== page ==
Twelve 20-somethings chronicle their lives for WBUR. Learn more.
Factors that have contributed to my success:
• Hard work
• Good decisions
Factors that have hindered my success:
• Bad luck
I wanted to start with a list of factors before I delved into the substance of this question. As I’ve stated before, I don’t think that I’m necessarily in a bad situation now, although at times it can feel overwhelming. But I do think that I have been hindered by the economic state of the country and the timing of my graduation.
If I was five years older, I would have graduated into an economic boom and would likely be in a much better position at two-years post-graduation than I am today at the same time out.
There’s this accusation that my generation is “entitled” and/or “lazy.” Disparaging the younger generation is a tired line. Dismissing an entire generation as being lazy isn’t fair and I think it’s detrimental to our success as a nation to ignore the problems that are being faced by the younger people in this country.
WBUR is calling us “Generation Stuck,” but I’ve also heard us called — on a global level — a “Lost Generation.” The idea is that our entire generation may miss out on the job market because by the time the market recovers, it’s going to higher the younger generation and rehire those with years of experience, leaving out our middle generation that got stopped before we could even get started.
My biggest fear when I was unemployed was that I would miss out entirely on the chance to have a career. The longer you are unemployed, you are not only missing out on time you could be gaining experience, but you are also becoming less and less employable even at your experience level. I was worried that by the time the economy picked up, I would be losing out on jobs not to the more experienced, but to the more recent graduates. So, instead of calling those in their teens and twenties entitled, understand exactly what we’re going through.
In addition to my own hard work, good decision making, and perseverance, I’ve also achieved a lot in my life as the result of luck and circumstance. I was born into a good family that gave me a leg up because I lived in a good school district. My family supported me and allowed me to get a great education, which helped me along the road to a good college and law school. Of course, without my drive and hard work, that would have meant nothing, but there’s no question that being born into the right family, in the right area, counts for a lot. My mom used to say when I was growing up that we are so lucky to be born in the United States and in Massachusetts because life can be so much harder elsewhere.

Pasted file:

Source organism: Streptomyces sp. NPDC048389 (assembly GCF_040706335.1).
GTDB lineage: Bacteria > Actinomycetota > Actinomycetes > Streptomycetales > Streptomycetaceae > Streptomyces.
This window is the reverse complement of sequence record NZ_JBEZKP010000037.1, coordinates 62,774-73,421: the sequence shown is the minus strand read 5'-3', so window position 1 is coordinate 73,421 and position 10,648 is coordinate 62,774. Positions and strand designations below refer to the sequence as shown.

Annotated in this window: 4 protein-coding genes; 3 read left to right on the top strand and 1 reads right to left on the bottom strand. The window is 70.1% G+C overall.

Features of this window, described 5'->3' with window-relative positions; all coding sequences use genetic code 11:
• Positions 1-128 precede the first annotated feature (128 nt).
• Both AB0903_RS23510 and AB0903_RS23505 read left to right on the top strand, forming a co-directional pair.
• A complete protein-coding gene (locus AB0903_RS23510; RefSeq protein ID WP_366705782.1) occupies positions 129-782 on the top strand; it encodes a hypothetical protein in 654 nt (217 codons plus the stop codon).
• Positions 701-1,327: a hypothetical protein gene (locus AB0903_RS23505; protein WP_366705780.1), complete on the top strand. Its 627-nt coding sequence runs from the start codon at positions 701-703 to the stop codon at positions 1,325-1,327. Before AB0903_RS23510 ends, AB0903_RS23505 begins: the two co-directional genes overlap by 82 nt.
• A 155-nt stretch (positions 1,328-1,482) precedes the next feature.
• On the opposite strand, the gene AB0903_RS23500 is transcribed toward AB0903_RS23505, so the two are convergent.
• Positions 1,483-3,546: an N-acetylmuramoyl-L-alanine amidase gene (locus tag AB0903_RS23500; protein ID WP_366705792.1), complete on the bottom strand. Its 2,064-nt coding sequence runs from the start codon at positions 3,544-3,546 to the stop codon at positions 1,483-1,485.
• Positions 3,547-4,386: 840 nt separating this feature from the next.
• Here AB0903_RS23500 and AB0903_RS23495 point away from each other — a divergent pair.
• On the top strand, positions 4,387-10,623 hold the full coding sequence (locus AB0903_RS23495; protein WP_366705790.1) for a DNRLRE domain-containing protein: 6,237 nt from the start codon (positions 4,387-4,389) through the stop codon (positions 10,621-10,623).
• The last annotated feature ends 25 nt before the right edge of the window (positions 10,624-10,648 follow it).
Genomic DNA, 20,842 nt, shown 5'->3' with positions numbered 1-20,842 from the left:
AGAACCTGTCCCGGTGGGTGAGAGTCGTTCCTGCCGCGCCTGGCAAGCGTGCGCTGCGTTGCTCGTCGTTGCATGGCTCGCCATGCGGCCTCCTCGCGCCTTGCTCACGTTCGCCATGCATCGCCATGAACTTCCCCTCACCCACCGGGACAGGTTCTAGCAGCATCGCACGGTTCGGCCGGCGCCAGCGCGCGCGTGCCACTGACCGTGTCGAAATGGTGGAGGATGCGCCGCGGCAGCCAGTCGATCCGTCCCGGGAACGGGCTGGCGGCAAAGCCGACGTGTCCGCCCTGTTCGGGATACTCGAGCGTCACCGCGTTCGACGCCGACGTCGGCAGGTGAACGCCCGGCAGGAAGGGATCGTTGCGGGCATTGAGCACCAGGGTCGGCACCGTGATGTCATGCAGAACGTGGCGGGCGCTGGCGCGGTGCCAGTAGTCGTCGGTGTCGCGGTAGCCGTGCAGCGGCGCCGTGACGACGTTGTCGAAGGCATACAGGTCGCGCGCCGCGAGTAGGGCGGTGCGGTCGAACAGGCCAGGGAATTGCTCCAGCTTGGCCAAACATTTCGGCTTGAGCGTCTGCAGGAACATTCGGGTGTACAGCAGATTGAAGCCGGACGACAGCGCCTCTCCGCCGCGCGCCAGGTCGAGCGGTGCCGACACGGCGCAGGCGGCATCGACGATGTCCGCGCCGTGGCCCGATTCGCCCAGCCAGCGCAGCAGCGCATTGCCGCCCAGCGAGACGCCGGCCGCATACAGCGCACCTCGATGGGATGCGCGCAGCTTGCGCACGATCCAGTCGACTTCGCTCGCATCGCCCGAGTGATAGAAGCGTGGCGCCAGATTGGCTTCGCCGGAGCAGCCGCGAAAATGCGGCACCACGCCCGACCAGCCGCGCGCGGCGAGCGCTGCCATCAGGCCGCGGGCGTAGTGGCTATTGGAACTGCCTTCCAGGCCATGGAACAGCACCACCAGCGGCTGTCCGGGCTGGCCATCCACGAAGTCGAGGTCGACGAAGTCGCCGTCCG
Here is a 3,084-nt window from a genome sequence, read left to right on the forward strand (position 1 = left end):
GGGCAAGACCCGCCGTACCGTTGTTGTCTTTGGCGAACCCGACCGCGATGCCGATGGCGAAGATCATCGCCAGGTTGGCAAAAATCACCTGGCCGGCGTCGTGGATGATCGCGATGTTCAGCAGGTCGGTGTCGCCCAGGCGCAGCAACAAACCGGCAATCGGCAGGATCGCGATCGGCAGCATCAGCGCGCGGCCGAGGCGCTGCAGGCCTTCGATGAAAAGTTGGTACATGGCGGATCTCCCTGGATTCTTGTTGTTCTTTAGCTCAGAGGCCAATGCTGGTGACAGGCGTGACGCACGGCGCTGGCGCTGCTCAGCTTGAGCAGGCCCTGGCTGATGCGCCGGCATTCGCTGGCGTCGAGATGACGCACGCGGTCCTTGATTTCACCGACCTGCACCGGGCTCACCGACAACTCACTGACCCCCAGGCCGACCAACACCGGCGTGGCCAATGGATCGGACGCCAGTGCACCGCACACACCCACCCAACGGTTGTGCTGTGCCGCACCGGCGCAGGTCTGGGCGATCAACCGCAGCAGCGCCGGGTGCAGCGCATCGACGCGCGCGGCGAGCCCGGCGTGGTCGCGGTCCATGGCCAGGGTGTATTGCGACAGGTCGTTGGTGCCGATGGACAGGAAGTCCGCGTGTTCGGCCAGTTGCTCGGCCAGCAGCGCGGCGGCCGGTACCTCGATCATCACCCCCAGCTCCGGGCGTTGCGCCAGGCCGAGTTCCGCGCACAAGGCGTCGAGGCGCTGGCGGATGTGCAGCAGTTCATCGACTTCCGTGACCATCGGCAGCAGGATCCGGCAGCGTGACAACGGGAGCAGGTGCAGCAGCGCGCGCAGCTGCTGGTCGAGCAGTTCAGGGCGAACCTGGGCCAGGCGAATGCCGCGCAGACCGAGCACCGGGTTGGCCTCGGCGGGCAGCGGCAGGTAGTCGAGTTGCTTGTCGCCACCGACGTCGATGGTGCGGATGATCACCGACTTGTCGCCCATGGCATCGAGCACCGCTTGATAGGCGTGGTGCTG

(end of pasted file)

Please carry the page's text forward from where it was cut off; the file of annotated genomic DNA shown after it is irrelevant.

I’ve been working since I got a paper route when I was twelve years old. You don’t become a lawyer out of a sense of entitlement. It takes work and drive. You don’t rise out of unemployment during one of the worst legal job markets ever by laying around waiting for someone to give you a hand-out. It takes perseverance and hard work.
And you know what? If you are unemployed, it’s not because you are lazy either. It is HARD out there. Success isn’t guaranteed and I’ve yet to meet anyone in my age bracket that thinks should be. My generation was raised with lofty expectations, but I think we understand that those expectations can only be met if you work for them.
I was raised being told I was smart and could do whatever I wanted, but I always understood that that promise came with the caveat that I could do whatever I wanted so long as I worked hard and put in the time to make that come true. I think I have worked hard and I think I deserve credit for my success. But that doesn’t mean I don’t recognize the other factors that contributed to my position, both in positive and negative ways.
Just as circumstance gave me the great fortune of growing up on the North Shore in Massachusetts, which gave me great opportunity and a head start, it also gave me 2011-2012, which was one of the hardest years of my life.
So the big question is: What gets the most credit for my success? Outside forces like luck and circumstance or my own free will? I don’t think it’s possible to separate the two and give one more credit than the other. I wouldn’t be where I am without both. In fact, my will and drive and hard work are the result of genetics and personality, things that are themselves the result of outside forces.
If I wasn’t a hard worker, I might never have gone to the schools I did and graduated in the midst of a recession. If the recession hadn’t forced me to take a one-year position and then be unemployed, I wouldn’t have looked to different areas of law and I wouldn’t be working where I am now or going wherever my career is taking me.
So I won’t assign a percentage to either side of the dime. At different points in your life, things may seem more out of your control than at others. In April, things seemed like they were spiraling and I was merely along for the downward slide. Since May, however, things have seen much more in control and I think — I hope — life is really about finding a balance between the two.